Gallery: Alisan Fine Arts (Aberdeen)
Artist(s): Chu Ko, Cui Zifan, Kong Baiji, Li Huasheng
Opening / Event Date: 21 Apr, 2018
Closing / End Date: 28 Jul, 2018
Book Launch and Tea with Artist
Saturday, 6 January 2018, 3 to 5pm.
Hanart TZ Gallery
401 Pedder Building, 12 Pedder Street, Central, Hong Kong
Hanart TZ Gallery is pleased to present Living in Compassion: The Art of Chu Hing Wah, a major retrospective exhibition by the celebrated Hong Kong painter Chu Hing Wah, including a selection of more than 60 masterpieces from the early 1960s to 2017. The featured works, largely in ink and wash created in Chu’s distinctive palette, witness the transition of his painterly mood from darker depictions of confined and solitary souls, to the radiant warmth of community found amidst everyday neighbourhood life. His decades of painting reflect the delicacy and sensitivity of the artist’s eye in his observations of the lives around him, and his paintings flash with moments of radiance and illumination through the layers of his ink work.
The exhibition will be presented in 2 Parts:
8 – 28 December 2017
3 – 20 January 2018
8 December 2017 (Friday)
Artist’s Reception with Cantonese Opera Performance: 6 – 8pm.
6 January 2018 (Saturday)
Book Launch and Tea with Artist: 3 – 5pm.
Venue: Hanart TZ Gallery, 401 Pedder Building, 12 Pedder Street, Central, Hong Kong
Born in Guangdong Province in 1935, Chu Hing Wah moved to Hong Kong with his family in 1950. Although deeply interested in painting in his youth, Chu Hing Wah chose to train as a psychiatric nurse, pursuing his degree at Maudsley Hospital in London from 1960 to 1965. From this time on, his professional career and his art-making developed side by side. After his return to Hong Kong he worked in the field of psychiatric care for over 22 years, at the Castle Peak Psychiatric Hospital and Siu Lam Hospital for the Mentally Retarded, respectively.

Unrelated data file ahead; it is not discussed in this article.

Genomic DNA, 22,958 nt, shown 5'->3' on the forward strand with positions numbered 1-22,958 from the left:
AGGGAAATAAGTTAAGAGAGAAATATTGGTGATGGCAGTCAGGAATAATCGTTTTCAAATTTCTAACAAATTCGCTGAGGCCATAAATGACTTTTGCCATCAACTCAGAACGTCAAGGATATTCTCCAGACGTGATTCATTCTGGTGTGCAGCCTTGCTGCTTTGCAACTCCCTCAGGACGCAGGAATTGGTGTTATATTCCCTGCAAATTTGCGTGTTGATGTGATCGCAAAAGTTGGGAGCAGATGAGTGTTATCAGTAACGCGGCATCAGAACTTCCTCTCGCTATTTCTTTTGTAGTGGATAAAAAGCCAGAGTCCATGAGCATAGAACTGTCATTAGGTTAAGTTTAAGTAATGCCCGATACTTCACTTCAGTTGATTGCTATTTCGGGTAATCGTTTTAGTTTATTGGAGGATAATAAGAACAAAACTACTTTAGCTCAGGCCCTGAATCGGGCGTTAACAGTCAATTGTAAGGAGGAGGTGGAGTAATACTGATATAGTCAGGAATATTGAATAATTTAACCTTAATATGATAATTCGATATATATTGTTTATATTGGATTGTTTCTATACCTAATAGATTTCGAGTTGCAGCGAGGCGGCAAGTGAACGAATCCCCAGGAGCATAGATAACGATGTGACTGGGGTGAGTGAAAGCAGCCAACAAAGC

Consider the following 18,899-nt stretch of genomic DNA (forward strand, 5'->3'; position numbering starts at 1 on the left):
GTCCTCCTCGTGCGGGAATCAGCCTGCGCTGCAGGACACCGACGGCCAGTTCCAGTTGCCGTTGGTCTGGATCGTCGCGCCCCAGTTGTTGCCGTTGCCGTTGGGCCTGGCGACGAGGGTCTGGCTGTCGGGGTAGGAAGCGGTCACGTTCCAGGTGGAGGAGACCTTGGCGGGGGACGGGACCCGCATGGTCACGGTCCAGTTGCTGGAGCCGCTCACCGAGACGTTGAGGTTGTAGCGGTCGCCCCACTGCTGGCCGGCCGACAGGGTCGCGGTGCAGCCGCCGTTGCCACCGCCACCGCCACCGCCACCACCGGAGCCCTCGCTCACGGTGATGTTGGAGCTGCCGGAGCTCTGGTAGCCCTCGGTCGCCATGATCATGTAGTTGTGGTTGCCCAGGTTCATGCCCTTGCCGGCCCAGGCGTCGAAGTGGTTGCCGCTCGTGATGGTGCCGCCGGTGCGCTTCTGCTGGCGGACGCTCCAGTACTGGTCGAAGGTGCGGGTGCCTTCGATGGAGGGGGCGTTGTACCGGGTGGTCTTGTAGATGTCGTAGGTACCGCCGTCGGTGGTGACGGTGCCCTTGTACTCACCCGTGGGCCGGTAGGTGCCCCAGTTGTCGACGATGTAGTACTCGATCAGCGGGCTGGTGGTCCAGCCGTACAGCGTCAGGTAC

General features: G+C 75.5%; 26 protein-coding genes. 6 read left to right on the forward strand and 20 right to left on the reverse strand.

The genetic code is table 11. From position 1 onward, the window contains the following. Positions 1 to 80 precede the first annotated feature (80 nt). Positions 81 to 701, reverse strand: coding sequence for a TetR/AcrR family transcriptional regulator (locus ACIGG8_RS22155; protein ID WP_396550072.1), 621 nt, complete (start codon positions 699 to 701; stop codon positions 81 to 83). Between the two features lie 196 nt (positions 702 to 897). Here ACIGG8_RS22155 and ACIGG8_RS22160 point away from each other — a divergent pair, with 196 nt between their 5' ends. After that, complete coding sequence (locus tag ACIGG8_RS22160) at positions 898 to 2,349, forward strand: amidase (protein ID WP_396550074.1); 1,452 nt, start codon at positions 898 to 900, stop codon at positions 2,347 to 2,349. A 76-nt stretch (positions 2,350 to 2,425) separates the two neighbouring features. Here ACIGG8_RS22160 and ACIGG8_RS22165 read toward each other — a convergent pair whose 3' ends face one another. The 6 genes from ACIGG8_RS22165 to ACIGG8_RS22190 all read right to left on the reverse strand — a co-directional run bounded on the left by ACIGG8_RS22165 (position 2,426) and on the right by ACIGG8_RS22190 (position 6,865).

During his years of study abroad, Chu frequently visited art galleries and museums, an experience that inspired his life-long interest in art. In 1972, he completed the certificate course in Art and Design from the Extra-Mural Studies of University of Hong Kong. With his main interest in painting, he became an active participant in various art groups and held many exhibitions throughout Hong Kong. He was also selected a number of times over the years for inclusion in the ‘Contemporary Hong Kong Art Biennial Exhibition’ presented by the Urban Council and ‘The Visual Arts Society Annual Exhibition’.
In 1992, Chu Hang Wah retired from the nursing profession and has been working as a full-time professional artist ever since. Recent exhibitions include Reunion (Rotunda, Exchange Square, 2017); Art Interaction Hong Kong, Taiwan: Artmatch 22nd Annual Exhibition (Jockey Club Creative Arts Centre, 2017); Ink Asia: Chu Hing Wah Charity Exhibition (Hong Kong Convention and Exhibition Centre, 2015); Three Elders: Gaylord Chan, Chu Hing Wah and Luis Chan (Hanart TZ Gallery, 2014); ‘West Kowloon Bamboo Theatre (Opening Exhibition)’ (West Kowloon Cultural District, 2011) and Hong Kong, Hong Kong: Works by Chu Hing Wah (The University Museum and Art Gallery of the University of Hong Kong, 2011).
Hing Wah uses Chinese pigments and ink applied with the technique of layering and diffusion to express his care for human feelings and the affairs of human life. Chu’s style and technique have the innocent quality of the primitive painter, but at its core, his art is infused with a sophisticated understanding. The emotional tenor of his works is free of any sense of crass urbanity even as his imagery is drawn from scenes of urban Hong Kong life. Through his extraordinary colours, and clean and simple compositions, he pieces together his memories of old Hong Kong. With his keen sensitivity to the fragility of the human psyche, Chu understands that for ordinary people in the city, life’s true pleasure is still found in the bonds of community and family. These are the strengths that enable us to withstand the corrosive quality of this commercialised age. They are the starting points from which we form a bond with our world. His depiction of traditional festivals and fragmented episodes in life also convey a strong sense of affection and contentment.